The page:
On her maiden trip the boat performed well. While still in the Gulf of Ambon, a ray jumped out of the water over starboard, which according to Ambonese adat, will guarantee safe and trouble-free voyages. I didn’t see that, but the first mate did, and word quickly spread among the crew, putting smiles on their faces.
She was called Rumphius in honour and remembrance of the first naturalist of Ambon. Her hull was painted yellow and the superstructure white. It was the project boat, a floating office say, and our means of transport. She accommodated six passengers and carried a crew of seven all from Ambon, except the cook who hailed from the mountains of Tana Toraja. Built at the yard in Ambon by shipwrights from Asilulu, they had also selected and felled the trees needed for her construction on Pulau Hatala and Pulau Ela.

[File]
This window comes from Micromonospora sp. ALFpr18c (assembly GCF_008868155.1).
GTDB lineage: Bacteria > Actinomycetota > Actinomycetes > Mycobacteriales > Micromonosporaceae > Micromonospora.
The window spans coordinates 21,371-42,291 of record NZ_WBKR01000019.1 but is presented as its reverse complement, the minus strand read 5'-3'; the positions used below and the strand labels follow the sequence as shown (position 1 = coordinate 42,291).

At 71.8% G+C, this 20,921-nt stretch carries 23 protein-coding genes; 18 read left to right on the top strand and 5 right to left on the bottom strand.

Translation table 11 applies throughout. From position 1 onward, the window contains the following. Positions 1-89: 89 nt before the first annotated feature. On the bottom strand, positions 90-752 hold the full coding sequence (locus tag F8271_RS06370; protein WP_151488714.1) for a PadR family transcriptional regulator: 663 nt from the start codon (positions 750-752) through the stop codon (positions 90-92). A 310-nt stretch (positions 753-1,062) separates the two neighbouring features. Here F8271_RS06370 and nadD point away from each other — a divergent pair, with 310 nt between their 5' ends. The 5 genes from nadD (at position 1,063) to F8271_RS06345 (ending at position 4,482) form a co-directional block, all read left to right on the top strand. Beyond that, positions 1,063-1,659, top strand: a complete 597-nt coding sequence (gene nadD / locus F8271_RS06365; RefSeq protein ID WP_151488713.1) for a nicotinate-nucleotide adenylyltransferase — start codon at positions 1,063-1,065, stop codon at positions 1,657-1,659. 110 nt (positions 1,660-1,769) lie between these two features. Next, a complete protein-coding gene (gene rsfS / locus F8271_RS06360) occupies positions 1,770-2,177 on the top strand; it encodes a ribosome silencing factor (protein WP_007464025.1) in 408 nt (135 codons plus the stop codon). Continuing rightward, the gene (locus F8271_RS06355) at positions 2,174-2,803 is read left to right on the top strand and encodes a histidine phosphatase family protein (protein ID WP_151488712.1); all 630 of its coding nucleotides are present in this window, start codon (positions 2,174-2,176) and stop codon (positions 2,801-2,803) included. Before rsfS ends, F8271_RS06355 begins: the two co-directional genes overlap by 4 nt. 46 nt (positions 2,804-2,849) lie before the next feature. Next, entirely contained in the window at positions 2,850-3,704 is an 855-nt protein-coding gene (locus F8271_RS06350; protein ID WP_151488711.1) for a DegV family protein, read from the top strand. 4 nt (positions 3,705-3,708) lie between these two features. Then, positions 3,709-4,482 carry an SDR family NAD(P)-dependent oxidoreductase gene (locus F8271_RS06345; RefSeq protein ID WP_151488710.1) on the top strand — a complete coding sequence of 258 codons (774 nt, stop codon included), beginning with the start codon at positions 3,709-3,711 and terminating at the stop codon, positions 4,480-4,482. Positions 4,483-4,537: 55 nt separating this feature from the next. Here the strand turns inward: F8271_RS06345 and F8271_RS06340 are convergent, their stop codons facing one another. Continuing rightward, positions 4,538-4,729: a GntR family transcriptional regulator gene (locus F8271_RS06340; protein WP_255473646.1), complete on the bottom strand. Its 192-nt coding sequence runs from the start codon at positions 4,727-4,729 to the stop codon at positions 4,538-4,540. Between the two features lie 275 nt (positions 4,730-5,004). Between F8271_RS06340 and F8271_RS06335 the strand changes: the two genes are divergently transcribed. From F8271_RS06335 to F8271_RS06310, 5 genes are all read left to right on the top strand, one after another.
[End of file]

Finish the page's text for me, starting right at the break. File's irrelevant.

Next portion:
The other Rumphius (Georg Eberhard Rumph) was born in Hessen, Germany, in 1627, in the middle of the Thirty Years War (1618-1648) which left an indelible mark on those who survived, including Rumphius. The devastation of the country and the indiscriminate killing of its people had shown the irrelevance of “sides” and started an abhorrence of religious fanaticism and of the aristocracy who had made use of the war to improve their own position. Rumphius fled from the chaos of a country that had been raped, plundered and murdered into exhaustion. He escaped from fraudulent authority, hypocritical religion and social inequality. He possessed a just and incorruptible mind and did not suffer fools gladly. He also was modest and civil, and was able to suit himself to the temper of the Ambonese.